Afterthought (from an Australian perspective): Given the Australian connections in the Danish Royal Family, perhaps we need to persuade the Queensland Performing Arts Centre (QPAC) to make an effort to partner with the Royal Danish Ballet in QPAC’s very successful International Series. The Series has so far seen American Ballet Theatre, the Paris Opera Ballet, the Royal Ballet, La Scala Ballet, the Bolshoi Ballet, and others, come to Brisbane for a summer season. The Royal Danish Ballet would be a magnificent addition.

One thought on “The Royal Danish Ballet. Jacob’s Pillow Virtual Festival 2020

  1. What a thrill if Royal Danish Ballet could be brought to perform in Australia. That would certainly warrant a trip across the Tasman — (and possibly be worth whatever quarantine conditions might be imposed, though let’s hope none).

    Your mention of Ted Shawn’s welcoming of Inge Sand and other Danish dancers to Jacob’s Pillow strikes resonance this side of the Tasman too. Poul Gnatt was only 30 when he arrived here in 1953 to found the New Zealand Ballet. (He had been a celebrated Principal with RDB among his peers Frank Schaufuss, Fredbjorn Bjornsson, Erik Bruhn). A trojan decade followed as he established the company throughout the country, building up a stalwart army of Friends from the first year (their poignant story needs to be told sometime since it seems to have been forgotten…) Gnatt brought his sister Kirsten Ralov and her husband F.Bjornsson, to perform a Bournonville programme with New Zealand Ballet. — (Theirs was the first complete Napoli to be produced outside of Denmark, and indeed Far From Denmark).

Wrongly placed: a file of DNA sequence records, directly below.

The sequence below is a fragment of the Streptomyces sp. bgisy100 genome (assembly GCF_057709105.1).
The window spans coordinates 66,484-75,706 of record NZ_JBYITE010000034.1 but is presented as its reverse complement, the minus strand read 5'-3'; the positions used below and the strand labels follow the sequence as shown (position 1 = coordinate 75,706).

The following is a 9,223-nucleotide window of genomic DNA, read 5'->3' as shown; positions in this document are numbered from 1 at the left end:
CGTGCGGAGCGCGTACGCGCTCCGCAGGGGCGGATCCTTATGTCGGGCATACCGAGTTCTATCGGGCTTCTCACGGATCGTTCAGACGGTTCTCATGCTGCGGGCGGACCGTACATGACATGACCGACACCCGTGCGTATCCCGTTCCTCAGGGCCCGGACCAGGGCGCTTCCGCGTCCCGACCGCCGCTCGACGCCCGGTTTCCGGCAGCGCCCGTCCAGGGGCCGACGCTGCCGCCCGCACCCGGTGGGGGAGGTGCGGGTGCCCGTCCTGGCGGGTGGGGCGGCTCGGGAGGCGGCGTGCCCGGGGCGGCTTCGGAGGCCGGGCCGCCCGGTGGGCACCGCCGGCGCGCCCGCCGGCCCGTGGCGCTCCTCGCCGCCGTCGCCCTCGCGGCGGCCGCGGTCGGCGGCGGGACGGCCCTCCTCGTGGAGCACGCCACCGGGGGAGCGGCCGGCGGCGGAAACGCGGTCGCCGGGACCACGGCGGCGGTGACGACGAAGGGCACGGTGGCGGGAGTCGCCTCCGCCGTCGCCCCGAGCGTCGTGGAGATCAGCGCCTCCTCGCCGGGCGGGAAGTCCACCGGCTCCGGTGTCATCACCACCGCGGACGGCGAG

Gnatt was in 1963 offered a Government grant (Leon Gotz was Minister of Internal Affairs at the time) to fund a refresher return trip to Denmark to renew contacts there and make plans for further repertoire development here. He made all the appropriate arrangements including travel bookings but then was told the government had changed its mind! Furious beyond words, he left anyway. How did he finance the trip? Ted Shawn invited him to teach and give lecture dems at Jacob’s Pillow! There are several letters from Poul to “Dear Pappa Shawn” among the Gnatt papers at the Turnbull Library here. Ballet history is less of a straight line and more of a rond-de-jambe. Poul’s beloved Bournonville heritage was the trunk from which subsequent branches of ballet style were developed here. It’s a proud heritage and one that should be remembered with joy.